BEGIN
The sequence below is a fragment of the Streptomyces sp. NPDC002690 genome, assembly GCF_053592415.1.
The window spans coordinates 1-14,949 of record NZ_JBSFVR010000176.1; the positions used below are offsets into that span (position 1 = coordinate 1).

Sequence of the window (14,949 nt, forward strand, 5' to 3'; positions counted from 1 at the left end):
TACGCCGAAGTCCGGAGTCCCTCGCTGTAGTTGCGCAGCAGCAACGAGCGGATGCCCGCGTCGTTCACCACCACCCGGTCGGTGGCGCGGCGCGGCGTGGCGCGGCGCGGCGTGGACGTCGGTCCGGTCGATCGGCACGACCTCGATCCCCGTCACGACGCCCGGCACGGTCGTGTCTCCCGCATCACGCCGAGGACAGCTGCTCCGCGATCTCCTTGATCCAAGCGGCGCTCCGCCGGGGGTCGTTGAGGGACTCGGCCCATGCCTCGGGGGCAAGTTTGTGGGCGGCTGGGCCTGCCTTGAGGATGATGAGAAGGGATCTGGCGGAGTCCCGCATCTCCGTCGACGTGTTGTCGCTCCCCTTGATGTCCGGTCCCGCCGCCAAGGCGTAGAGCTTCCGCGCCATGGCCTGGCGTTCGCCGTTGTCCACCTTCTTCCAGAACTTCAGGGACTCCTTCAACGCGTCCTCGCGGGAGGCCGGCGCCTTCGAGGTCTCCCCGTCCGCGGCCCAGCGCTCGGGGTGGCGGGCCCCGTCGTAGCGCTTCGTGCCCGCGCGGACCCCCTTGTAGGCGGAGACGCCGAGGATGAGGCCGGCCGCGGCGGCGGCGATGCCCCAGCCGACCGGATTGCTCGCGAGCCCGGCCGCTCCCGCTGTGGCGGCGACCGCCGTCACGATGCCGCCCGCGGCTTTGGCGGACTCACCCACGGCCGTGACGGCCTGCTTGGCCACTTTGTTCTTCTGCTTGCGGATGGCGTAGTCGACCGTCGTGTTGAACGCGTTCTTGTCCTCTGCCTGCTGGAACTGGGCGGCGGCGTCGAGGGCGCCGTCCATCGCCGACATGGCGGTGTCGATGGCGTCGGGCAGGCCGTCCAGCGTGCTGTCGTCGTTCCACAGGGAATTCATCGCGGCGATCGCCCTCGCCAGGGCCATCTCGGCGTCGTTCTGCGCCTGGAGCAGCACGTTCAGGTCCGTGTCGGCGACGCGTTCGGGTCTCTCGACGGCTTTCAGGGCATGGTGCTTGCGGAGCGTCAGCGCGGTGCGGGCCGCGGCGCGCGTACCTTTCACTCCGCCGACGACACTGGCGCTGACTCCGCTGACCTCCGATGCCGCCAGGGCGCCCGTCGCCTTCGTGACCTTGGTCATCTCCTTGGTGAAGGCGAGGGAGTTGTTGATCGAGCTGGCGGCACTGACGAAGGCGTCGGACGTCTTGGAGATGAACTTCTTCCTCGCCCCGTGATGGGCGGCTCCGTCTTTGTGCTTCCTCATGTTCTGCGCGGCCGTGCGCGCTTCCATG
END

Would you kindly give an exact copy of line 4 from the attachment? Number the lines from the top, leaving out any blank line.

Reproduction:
TACGCCGAAGTCCGGAGTCCCTCGCTGTAGTTGCGCAGCAGCAACGAGCGGATGCCCGCGTCGTTCACCACCACCCGGTCGGTGGCGCGGCGCGGCGTGGCGCGGCGCGGCGTGGACGTCGGTCCGGTCGATCGGCACGACCTCGATCCCCGTCACGACGCCCGGCACGGTCGTGTCTCCCGCATCACGCCGAGGACAGCTGCTCCGCGATCTCCTTGATCCAAGCGGCGCTCCGCCGGGGGTCGTTGAGGGACTCGGCCCATGCCTCGGGGGCAAGTTTGTGGGCGGCTGGGCCTGCCTTGAGGATGATGAGAAGGGATCTGGCGGAGTCCCGCATCTCCGTCGACGTGTTGTCGCTCCCCTTGATGTCCGGTCCCGCCGCCAAGGCGTAGAGCTTCCGCGCCATGGCCTGGCGTTCGCCGTTGTCCACCTTCTTCCAGAACTTCAGGGACTCCTTCAACGCGTCCTCGCGGGAGGCCGGCGCCTTCGAGGTCTCCCCGTCCGCGGCCCAGCGCTCGGGGTGGCGGGCCCCGTCGTAGCGCTTCGTGCCCGCGCGGACCCCCTTGTAGGCGGAGACGCCGAGGATGAGGCCGGCCGCGGCGGCGGCGATGCCCCAGCCGACCGGATTGCTCGCGAGCCCGGCCGCTCCCGCTGTGGCGGCGACCGCCGTCACGATGCCGCCCGCGGCTTTGGCGGACTCACCCACGGCCGTGACGGCCTGCTTGGCCACTTTGTTCTTCTGCTTGCGGATGGCGTAGTCGACCGTCGTGTTGAACGCGTTCTTGTCCTCTGCCTGCTGGAACTGGGCGGCGGCGTCGAGGGCGCCGTCCATCGCCGACATGGCGGTGTCGATGGCGTCGGGCAGGCCGTCCAGCGTGCTGTCGTCGTTCCACAGGGAATTCATCGCGGCGATCGCCCTCGCCAGGGCCATCTCGGCGTCGTTCTGCGCCTGGAGCAGCACGTTCAGGTCCGTGTCGGCGACGCGTTCGGGTCTCTCGACGGCTTTCAGGGCATGGTGCTTGCGGAGCGTCAGCGCGGTGCGGGCCGCGGCGCGCGTACCTTTCACTCCGCCGACGACACTGGCGCTGACTCCGCTGACCTCCGATGCCGCCAGGGCGCCCGTCGCCTTCGTGACCTTGGTCATCTCCTTGGTGAAGGCGAGGGAGTTGTTGATCGAGCTGGCGGCACTGACGAAGGCGTCGGACGTCTTGGAGATGAACTTCTTCCTCGCCCCGTGATGGGCGGCTCCGTCTTTGTGCTTCCTCATGTTCTGCGCGGCCGTGCGCGCTTCCATG